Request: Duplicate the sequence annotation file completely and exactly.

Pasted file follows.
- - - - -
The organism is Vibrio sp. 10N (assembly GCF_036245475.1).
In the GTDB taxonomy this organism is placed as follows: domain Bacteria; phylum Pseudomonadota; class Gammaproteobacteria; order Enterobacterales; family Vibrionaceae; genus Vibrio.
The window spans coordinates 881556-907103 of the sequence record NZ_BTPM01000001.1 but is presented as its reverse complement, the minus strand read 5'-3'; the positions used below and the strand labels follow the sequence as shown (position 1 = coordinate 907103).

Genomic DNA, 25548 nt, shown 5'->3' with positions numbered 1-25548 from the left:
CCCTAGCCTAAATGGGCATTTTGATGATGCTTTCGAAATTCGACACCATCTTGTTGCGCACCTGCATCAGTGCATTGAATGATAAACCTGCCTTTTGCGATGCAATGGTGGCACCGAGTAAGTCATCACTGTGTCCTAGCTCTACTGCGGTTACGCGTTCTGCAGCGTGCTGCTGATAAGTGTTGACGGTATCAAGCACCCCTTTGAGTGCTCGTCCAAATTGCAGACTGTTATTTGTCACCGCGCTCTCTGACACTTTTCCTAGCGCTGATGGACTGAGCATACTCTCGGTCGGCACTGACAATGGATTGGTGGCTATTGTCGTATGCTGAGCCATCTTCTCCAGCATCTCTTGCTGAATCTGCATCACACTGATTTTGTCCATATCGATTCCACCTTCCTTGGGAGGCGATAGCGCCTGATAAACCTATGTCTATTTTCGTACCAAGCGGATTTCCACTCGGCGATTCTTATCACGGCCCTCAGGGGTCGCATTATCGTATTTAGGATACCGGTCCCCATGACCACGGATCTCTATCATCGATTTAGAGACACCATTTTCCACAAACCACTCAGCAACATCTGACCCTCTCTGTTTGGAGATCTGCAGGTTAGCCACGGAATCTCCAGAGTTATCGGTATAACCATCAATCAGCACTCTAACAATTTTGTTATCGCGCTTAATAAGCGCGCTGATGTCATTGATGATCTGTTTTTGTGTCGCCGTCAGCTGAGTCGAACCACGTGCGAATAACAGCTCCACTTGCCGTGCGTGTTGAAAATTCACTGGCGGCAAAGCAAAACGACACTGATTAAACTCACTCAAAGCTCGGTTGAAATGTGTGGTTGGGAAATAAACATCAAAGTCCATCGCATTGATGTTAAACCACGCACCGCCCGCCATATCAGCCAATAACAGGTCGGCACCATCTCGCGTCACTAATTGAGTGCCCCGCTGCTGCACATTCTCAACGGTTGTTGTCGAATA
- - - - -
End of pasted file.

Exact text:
The organism is Vibrio sp. 10N (assembly GCF_036245475.1).
In the GTDB taxonomy this organism is placed as follows: domain Bacteria; phylum Pseudomonadota; class Gammaproteobacteria; order Enterobacterales; family Vibrionaceae; genus Vibrio.
The window spans coordinates 881556-907103 of the sequence record NZ_BTPM01000001.1 but is presented as its reverse complement, the minus strand read 5'-3'; the positions used below and the strand labels follow the sequence as shown (position 1 = coordinate 907103).

Genomic DNA, 25548 nt, shown 5'->3' with positions numbered 1-25548 from the left:
CCCTAGCCTAAATGGGCATTTTGATGATGCTTTCGAAATTCGACACCATCTTGTTGCGCACCTGCATCAGTGCATTGAATGATAAACCTGCCTTTTGCGATGCAATGGTGGCACCGAGTAAGTCATCACTGTGTCCTAGCTCTACTGCGGTTACGCGTTCTGCAGCGTGCTGCTGATAAGTGTTGACGGTATCAAGCACCCCTTTGAGTGCTCGTCCAAATTGCAGACTGTTATTTGTCACCGCGCTCTCTGACACTTTTCCTAGCGCTGATGGACTGAGCATACTCTCGGTCGGCACTGACAATGGATTGGTGGCTATTGTCGTATGCTGAGCCATCTTCTCCAGCATCTCTTGCTGAATCTGCATCACACTGATTTTGTCCATATCGATTCCACCTTCCTTGGGAGGCGATAGCGCCTGATAAACCTATGTCTATTTTCGTACCAAGCGGATTTCCACTCGGCGATTCTTATCACGGCCCTCAGGGGTCGCATTATCGTATTTAGGATACCGGTCCCCATGACCACGGATCTCTATCATCGATTTAGAGACACCATTTTCCACAAACCACTCAGCAACATCTGACCCTCTCTGTTTGGAGATCTGCAGGTTAGCCACGGAATCTCCAGAGTTATCGGTATAACCATCAATCAGCACTCTAACAATTTTGTTATCGCGCTTAATAAGCGCGCTGATGTCATTGATGATCTGTTTTTGTGTCGCCGTCAGCTGAGTCGAACCACGTGCGAATAACAGCTCCACTTGCCGTGCGTGTTGAAAATTCACTGGCGGCAAAGCAAAACGACACTGATTAAACTCACTCAAAGCTCGGTTGAAATGTGTGGTTGGGAAATAAACATCAAAGTCCATCGCATTGATGTTAAACCACGCACCGCCCGCCATATCAGCCAATAACAGGTCGGCACCATCTCGCGTCACTAATTGAGTGCCCCGCTGCTGCACATTCTCAACGGTTGTTGTCGAATA